Off the M8 – Lismore Quest

It’s half an hour’s drive off the motorway, leaving at Fermoy – but well worth the diversion. Lismore, County Waterford, is an ancient town. St Carthage arrived here in 635 and established a great centre of learning famous throughout Europe; the Vikings ransacked it in the ninth century, after which the Norman Prince John, son of King Henry II, arrived in 1185 to build the Castle, which passed through the ownerships of Walter Raleigh and the Great Earl of Cork, before becoming the Irish residence of the Duke of Devonshire. So there’s lots to see, and lots of history to take in: be prepared for many visits!

Our quest was to find a grave in the churchyard of St Carthage’s Cathedral. I am currently preparing a talk on the links between West Cork and Zululand (believe me, this is relevant)! The principle subject of this talk is a ‘soldier artist’ – William Whitelocke Lloyd, who was born and brought up in Strancally Castle, County Waterford, but lived for most of his adult life in Glandore, West Cork, (where you will find a pyramid). What should we find in St Carthage’s? Another pyramid! But that’s incidental to the main story here.

The Cathedral is said to be on the site of the original monastic foundation, and there’s some pretty ancient stonework inside it, including the quite remarkable tomb of the McGrath family which dates from 1486. The present building, however, comes mainly from the early seventeenth century when the Earl of Cork carried out major works, but also retained some earlier structure.

We did find the Whitelocke Lloyd grave, a little forlorn, close to the north west corner of the Cathedral. It has not weathered well and the inscription is not easily decipherable; a fallen cross lies broken across it. If you want to find out about this man’s exploits in the Zulu wars of 1879 – 80 and his career as an artist – for which he had no formal training – and why he is buried here with no family around him (his wife Catherine Anna Mona Brougham, daughter of the Dean of Lismore lies in a matching grave in Casteltownshend) you’ll have to come to my talk!

The somewhat forlorn grave of William Whitelocke Lloyd in the grounds of the Cathedral (above) and (upper pictures) two examples of the watercolour sketches of William Whitelocke Lloyd carried out while he was on active service in Africa. They were faithful records of the terrain and the conditions which the soldiers endured. Whitelocke Lloyd was ‘discovered’ by the Illustrated London News who used his drawings to produce engravings for publication – one is shown below.

Today’s post is largely a miscellany of the splendours we discovered in and around St Carthage’s Cathedral, and we hope this will inspire you to go there yourselves: it’s only two hours away from home – a mere hop and a skip.

Finola was delighted to find this rarity in St Carthage’s Cathedral – a window by the pre-Raphaelite artist Edward Byrne-Jones.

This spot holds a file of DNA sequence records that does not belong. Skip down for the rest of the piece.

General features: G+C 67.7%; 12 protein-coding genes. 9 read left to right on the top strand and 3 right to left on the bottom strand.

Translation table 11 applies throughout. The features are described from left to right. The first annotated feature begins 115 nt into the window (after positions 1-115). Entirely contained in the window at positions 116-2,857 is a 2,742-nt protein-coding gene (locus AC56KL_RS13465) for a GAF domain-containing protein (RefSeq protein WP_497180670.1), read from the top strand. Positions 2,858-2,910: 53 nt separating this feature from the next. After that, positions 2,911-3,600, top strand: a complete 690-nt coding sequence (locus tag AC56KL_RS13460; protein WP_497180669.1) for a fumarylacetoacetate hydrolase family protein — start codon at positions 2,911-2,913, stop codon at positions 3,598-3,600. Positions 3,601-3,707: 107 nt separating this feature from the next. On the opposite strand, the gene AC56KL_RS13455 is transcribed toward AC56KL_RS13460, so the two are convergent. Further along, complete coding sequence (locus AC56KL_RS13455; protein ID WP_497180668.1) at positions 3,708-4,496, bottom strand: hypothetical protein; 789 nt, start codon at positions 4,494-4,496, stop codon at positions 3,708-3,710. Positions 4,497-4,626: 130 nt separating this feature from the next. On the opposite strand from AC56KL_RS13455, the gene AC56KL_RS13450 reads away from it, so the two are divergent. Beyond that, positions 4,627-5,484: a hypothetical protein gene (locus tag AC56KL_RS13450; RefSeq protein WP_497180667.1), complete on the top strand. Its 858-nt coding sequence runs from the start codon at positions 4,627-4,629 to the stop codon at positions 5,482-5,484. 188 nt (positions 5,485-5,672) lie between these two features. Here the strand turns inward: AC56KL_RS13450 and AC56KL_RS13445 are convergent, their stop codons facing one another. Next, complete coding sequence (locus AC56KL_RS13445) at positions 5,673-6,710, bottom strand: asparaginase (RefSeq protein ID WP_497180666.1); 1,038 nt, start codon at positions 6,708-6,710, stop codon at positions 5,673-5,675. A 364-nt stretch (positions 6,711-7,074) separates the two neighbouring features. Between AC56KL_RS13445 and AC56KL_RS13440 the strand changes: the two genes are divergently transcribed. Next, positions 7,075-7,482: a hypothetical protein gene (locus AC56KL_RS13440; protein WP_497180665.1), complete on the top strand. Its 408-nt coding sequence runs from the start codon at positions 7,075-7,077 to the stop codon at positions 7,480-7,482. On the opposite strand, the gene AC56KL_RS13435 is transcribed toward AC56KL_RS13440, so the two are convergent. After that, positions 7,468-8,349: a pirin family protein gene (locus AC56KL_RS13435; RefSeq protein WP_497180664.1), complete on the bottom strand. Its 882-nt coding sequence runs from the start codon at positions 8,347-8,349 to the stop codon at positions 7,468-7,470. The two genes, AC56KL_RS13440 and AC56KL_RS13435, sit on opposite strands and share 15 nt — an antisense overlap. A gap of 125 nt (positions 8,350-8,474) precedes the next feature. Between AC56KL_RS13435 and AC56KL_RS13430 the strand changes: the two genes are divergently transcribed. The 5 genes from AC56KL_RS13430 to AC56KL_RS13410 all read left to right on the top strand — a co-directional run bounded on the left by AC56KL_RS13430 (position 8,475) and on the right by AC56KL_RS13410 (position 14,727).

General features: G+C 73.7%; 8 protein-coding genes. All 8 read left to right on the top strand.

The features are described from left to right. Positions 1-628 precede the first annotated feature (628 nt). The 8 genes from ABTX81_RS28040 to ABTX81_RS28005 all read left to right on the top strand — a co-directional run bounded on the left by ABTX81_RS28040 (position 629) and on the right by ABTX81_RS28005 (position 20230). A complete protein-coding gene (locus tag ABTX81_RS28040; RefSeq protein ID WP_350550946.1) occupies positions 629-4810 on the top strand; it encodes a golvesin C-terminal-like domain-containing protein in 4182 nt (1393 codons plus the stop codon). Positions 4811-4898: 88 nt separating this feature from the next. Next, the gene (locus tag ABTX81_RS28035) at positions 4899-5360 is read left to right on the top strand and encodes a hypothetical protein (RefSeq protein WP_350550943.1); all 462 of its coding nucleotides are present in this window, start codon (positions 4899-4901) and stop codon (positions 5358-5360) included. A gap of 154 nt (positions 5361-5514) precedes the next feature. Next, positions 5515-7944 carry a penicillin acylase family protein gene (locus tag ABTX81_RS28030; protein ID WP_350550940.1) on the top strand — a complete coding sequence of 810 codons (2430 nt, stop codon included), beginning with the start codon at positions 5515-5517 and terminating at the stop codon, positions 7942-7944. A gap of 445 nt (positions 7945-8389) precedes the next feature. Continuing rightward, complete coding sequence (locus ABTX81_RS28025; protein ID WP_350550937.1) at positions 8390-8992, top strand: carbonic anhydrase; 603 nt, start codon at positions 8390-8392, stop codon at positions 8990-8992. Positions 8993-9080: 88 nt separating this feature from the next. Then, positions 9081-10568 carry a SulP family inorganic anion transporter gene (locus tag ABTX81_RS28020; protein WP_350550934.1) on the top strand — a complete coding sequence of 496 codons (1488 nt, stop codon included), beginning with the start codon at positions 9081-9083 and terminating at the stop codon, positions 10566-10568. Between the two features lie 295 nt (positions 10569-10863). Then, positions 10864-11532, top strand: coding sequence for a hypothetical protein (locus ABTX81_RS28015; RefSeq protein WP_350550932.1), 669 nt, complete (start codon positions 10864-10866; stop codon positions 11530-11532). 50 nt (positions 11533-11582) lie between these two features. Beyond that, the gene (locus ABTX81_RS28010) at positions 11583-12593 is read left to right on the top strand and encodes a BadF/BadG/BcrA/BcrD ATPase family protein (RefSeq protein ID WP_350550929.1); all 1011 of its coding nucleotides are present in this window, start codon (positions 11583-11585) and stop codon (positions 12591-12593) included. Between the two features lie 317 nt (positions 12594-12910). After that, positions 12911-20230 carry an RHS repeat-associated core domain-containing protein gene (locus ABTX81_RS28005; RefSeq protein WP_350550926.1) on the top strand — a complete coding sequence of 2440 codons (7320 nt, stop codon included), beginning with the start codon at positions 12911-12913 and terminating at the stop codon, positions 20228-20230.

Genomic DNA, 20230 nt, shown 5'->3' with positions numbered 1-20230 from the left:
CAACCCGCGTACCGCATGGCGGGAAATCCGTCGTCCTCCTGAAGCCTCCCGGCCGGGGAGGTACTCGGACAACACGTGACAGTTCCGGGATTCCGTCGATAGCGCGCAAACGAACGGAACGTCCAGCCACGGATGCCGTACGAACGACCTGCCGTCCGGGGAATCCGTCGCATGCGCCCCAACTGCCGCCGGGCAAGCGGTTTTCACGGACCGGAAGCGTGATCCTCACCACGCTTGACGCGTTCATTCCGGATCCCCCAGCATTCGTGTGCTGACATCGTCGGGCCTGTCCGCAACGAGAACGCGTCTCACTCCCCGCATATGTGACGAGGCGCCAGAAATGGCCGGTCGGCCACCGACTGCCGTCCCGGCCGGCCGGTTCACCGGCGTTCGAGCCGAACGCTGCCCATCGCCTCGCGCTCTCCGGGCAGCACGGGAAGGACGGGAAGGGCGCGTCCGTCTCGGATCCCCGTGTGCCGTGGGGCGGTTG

As with many Anglican churches, there are numerous elabortate memorials on the walls of St Carthage’s Cathedral. Here are just three examples, above.

In the Cathedral reposes this McGrath family tomb – one of the finest examples of sixteenth century stone carving in Ireland. Below – one of the earliest grave inscriptions, dating from 1718.

Robert’s Talk – West Cork and the Zulu Wars – will be given at the Talks in the Vaults series, Bank House, Ballydehob on Tuesday 13 November, at 8pm

8 thoughts

  1. I wonder if you met the current Dean (the Deanery is next to the cathedral and school) – he would have shown you the amazing and famous Library in the cathedral. On your next visit to those parts you should go to see Dungarvan Castle and other sights there – these, and Cappoquin, were my local towns when a child, and I go back every year from England.

    Liked by 1 person

    • Thank you, Anne. We didn’t meet the Dean this time, but we have more to do in Lismore in the future, and will arrange this. The Library is certainly on the list!

      Like

  2. Robert, I want you to know how much your weekly posts are enjoyed by us. We love Ireland and each week we feel as if we are there through your and Finola’s posts. We hope to return some day! There are so many riches to be discovered! We so enjoyed our brief time with you two lovely people. Barbara and Gary (We met at Ballyfin)

    Sent from my iPhone

    >

    Liked by 1 person

  3. Enjoyed this blog in particular as it recalls a personal attachment to Lismore Cathedral. Two years ago we went there while visiting Cappoquin where my grandmother was born in 1864 , and made our next stop Lismore Cathedral. As you know half the nave is essentially bare and in poor condition. While my partner investigated the altar I strolled through the closed section and at the back found a large marble plaque inscribed with ” A plaque erected by his sorrowing friends to the memory of Dr. John Mahony LRCRI Medical Officer of the Capoquin Dispensary District who died of fever caught in the discharge of his duties in the 28th year of his age … on the 24th of May, 1864.”
    My grandmother was born 5 months later.
    Thanks for the memory
    Denis Jesson, Piers Island, Canada

    Liked by 1 person

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